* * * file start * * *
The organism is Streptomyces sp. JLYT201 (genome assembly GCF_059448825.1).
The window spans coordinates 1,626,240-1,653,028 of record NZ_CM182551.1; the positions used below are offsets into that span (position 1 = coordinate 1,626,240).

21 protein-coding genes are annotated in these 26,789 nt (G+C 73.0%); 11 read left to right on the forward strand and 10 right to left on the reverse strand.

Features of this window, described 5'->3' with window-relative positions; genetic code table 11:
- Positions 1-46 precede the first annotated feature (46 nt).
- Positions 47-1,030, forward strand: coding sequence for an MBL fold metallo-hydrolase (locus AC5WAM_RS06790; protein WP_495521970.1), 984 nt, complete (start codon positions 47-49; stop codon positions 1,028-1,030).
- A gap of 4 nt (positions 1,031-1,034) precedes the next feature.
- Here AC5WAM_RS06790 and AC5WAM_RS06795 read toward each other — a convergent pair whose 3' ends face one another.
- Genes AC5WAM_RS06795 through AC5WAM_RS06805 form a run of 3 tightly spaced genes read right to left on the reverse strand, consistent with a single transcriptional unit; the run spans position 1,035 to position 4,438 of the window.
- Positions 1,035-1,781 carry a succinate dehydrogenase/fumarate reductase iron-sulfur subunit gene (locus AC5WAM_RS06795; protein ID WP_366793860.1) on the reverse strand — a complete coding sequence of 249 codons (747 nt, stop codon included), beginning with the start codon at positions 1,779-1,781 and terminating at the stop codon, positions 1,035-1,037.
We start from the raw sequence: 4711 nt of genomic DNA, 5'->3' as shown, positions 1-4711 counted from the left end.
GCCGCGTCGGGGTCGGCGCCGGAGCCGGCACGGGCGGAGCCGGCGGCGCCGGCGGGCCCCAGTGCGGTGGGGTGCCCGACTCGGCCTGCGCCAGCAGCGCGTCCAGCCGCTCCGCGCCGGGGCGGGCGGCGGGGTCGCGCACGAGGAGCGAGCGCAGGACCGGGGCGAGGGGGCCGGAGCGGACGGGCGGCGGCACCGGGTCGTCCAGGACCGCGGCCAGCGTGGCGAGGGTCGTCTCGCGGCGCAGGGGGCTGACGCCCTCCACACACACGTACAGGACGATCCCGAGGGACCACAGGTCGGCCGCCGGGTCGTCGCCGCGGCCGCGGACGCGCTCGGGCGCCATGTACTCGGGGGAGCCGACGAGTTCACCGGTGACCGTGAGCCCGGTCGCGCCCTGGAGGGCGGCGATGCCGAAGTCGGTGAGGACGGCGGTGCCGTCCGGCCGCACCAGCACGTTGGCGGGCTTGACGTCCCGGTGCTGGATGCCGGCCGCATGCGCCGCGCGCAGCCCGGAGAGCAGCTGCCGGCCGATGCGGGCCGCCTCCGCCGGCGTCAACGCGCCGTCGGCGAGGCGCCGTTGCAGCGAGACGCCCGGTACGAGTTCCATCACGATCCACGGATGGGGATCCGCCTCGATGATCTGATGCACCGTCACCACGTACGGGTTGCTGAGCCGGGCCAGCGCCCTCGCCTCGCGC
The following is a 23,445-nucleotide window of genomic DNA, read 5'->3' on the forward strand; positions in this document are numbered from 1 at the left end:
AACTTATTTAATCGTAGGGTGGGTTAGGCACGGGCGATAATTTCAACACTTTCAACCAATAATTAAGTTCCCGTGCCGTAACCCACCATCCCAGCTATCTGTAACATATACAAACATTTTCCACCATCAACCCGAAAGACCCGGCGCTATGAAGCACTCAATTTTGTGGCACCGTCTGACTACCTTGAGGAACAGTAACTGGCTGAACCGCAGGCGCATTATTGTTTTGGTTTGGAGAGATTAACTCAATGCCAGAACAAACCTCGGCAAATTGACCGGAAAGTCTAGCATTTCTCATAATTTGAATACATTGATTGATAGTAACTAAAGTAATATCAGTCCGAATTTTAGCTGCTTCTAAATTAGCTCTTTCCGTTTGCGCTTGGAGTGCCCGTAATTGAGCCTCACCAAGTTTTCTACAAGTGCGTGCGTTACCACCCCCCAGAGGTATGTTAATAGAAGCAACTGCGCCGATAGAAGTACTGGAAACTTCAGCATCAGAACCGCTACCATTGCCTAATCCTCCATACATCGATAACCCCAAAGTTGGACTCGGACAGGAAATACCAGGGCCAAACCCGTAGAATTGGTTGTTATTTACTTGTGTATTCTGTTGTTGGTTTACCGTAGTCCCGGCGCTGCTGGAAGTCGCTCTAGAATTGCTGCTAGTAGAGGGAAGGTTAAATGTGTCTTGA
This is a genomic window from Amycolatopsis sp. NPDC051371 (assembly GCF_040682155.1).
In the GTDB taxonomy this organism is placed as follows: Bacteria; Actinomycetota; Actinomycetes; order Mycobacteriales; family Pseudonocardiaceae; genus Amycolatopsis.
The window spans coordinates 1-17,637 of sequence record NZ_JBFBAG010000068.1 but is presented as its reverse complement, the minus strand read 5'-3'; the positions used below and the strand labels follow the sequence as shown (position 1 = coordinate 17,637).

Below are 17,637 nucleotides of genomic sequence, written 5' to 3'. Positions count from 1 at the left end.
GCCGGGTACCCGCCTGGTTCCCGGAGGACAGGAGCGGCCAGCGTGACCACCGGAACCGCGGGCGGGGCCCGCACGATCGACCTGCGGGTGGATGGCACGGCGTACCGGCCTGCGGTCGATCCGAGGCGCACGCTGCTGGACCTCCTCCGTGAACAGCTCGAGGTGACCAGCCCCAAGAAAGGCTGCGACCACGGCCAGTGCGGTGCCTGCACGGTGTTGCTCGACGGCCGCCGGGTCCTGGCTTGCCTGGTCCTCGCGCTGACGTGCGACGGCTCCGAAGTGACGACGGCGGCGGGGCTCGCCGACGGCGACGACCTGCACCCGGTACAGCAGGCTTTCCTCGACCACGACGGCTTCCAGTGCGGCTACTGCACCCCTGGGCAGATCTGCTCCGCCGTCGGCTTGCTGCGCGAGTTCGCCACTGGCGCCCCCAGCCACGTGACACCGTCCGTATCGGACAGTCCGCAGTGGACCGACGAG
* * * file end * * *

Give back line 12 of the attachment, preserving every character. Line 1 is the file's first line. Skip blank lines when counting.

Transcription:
GCCGCGTCGGGGTCGGCGCCGGAGCCGGCACGGGCGGAGCCGGCGGCGCCGGCGGGCCCCAGTGCGGTGGGGTGCCCGACTCGGCCTGCGCCAGCAGCGCGTCCAGCCGCTCCGCGCCGGGGCGGGCGGCGGGGTCGCGCACGAGGAGCGAGCGCAGGACCGGGGCGAGGGGGCCGGAGCGGACGGGCGGCGGCACCGGGTCGTCCAGGACCGCGGCCAGCGTGGCGAGGGTCGTCTCGCGGCGCAGGGGGCTGACGCCCTCCACACACACGTACAGGACGATCCCGAGGGACCACAGGTCGGCCGCCGGGTCGTCGCCGCGGCCGCGGACGCGCTCGGGCGCCATGTACTCGGGGGAGCCGACGAGTTCACCGGTGACCGTGAGCCCGGTCGCGCCCTGGAGGGCGGCGATGCCGAAGTCGGTGAGGACGGCGGTGCCGTCCGGCCGCACCAGCACGTTGGCGGGCTTGACGTCCCGGTGCTGGATGCCGGCCGCATGCGCCGCGCGCAGCCCGGAGAGCAGCTGCCGGCCGATGCGGGCCGCCTCCGCCGGCGTCAACGCGCCGTCGGCGAGGCGCCGTTGCAGCGAGACGCCCGGTACGAGTTCCATCACGATCCACGGATGGGGATCCGCCTCGATGATCTGATGCACCGTCACCACGTACGGGTTGCTGAGCCGGGCCAGCGCCCTCGCCTCGCGC